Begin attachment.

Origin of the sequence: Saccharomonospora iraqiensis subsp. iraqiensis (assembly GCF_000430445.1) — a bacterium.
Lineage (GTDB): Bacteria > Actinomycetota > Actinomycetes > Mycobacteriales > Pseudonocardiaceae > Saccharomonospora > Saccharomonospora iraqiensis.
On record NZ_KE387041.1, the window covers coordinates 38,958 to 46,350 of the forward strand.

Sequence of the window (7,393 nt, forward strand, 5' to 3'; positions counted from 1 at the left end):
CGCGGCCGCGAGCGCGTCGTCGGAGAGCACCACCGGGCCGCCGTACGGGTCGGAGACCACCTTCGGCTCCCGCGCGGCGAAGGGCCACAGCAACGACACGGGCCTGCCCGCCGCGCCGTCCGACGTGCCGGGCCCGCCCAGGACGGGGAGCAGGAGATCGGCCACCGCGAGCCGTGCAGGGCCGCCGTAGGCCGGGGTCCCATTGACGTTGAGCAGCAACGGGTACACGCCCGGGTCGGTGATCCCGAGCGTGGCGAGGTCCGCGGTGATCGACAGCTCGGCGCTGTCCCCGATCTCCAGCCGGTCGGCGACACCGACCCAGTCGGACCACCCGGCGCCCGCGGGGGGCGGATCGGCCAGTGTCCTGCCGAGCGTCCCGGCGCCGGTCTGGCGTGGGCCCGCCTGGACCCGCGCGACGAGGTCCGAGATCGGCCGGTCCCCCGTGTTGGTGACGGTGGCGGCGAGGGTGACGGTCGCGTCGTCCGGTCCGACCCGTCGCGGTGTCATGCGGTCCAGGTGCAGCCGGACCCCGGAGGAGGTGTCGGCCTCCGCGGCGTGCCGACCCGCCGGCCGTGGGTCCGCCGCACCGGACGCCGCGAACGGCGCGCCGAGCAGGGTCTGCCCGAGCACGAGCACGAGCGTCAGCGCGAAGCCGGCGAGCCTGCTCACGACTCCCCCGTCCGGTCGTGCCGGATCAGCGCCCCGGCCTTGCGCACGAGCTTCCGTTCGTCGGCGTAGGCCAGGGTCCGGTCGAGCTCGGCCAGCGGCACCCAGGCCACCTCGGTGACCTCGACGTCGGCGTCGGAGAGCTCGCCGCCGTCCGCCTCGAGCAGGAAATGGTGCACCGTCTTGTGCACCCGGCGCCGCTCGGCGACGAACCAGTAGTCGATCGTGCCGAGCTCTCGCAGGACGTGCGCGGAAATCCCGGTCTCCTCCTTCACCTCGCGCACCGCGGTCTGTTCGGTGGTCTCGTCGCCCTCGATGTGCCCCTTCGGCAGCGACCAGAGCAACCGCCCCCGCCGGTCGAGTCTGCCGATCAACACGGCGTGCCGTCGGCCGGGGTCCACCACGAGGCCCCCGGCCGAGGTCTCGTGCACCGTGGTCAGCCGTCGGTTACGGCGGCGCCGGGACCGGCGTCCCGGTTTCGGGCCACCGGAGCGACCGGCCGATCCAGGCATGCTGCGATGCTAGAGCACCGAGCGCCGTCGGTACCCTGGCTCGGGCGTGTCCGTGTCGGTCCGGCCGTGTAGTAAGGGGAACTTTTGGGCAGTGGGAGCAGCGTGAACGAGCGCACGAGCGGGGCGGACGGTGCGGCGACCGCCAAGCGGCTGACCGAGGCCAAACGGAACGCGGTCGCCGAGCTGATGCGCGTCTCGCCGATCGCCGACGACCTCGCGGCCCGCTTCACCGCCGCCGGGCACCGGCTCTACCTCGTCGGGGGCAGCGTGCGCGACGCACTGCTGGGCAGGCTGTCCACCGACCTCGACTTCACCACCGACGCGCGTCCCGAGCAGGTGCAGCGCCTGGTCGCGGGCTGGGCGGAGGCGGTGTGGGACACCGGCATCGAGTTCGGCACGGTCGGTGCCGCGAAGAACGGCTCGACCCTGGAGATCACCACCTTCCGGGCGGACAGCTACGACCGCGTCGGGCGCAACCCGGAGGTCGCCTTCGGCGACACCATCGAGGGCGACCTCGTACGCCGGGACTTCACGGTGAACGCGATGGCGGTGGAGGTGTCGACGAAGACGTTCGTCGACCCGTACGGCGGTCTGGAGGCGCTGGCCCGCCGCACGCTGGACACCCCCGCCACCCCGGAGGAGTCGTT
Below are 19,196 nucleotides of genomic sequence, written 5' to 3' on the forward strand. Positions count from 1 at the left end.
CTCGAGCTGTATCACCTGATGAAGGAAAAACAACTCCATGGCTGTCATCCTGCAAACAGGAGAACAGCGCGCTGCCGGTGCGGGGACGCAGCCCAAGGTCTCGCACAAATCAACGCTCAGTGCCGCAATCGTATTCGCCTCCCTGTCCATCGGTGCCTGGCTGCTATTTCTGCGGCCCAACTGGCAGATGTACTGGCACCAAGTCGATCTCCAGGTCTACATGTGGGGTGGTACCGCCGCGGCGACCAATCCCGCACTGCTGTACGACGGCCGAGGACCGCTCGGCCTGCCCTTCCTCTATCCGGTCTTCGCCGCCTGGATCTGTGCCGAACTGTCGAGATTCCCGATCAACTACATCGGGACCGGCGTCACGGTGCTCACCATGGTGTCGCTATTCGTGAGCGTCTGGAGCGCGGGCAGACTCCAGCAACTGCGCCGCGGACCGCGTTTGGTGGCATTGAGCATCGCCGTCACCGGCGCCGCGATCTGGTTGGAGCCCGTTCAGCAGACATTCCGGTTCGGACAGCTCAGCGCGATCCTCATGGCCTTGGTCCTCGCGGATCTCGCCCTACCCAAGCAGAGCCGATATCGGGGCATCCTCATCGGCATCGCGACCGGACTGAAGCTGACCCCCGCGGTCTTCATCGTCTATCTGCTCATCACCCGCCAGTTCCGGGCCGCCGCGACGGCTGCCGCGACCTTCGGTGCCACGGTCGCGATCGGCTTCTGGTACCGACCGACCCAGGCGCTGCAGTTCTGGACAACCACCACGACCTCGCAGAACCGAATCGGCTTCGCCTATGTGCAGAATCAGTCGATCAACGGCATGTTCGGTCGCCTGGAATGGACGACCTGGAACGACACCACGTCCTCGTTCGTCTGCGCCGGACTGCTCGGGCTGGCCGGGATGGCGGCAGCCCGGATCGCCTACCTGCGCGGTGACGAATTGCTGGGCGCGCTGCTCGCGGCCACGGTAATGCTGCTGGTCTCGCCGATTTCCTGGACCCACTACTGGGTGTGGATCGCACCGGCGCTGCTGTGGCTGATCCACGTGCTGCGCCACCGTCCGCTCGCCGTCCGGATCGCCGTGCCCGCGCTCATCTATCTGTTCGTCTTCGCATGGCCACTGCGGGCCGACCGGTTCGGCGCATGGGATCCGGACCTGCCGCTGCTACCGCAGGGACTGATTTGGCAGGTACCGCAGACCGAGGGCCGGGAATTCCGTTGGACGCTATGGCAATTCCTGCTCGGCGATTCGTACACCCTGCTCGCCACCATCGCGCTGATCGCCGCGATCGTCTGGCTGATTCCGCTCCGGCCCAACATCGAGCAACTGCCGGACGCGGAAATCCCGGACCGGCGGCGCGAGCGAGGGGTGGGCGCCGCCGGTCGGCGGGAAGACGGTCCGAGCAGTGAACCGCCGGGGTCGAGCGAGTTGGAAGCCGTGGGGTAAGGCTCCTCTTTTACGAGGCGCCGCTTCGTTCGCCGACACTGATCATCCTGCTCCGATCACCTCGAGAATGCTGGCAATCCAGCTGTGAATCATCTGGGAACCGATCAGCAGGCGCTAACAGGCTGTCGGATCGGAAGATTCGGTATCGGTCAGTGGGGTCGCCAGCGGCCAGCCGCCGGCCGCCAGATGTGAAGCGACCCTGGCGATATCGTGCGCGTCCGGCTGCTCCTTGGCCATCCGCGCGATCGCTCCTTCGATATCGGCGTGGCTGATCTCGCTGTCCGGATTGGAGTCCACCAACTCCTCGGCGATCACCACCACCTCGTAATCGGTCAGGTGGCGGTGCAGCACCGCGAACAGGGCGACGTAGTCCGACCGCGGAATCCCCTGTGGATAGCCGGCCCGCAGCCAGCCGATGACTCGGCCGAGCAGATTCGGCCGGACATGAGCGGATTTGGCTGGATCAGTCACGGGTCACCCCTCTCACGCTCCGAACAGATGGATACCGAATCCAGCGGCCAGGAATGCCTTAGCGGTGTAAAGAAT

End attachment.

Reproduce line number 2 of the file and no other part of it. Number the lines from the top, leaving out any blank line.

Lineage (GTDB): Bacteria > Actinomycetota > Actinomycetes > Mycobacteriales > Pseudonocardiaceae > Saccharomonospora > Saccharomonospora iraqiensis.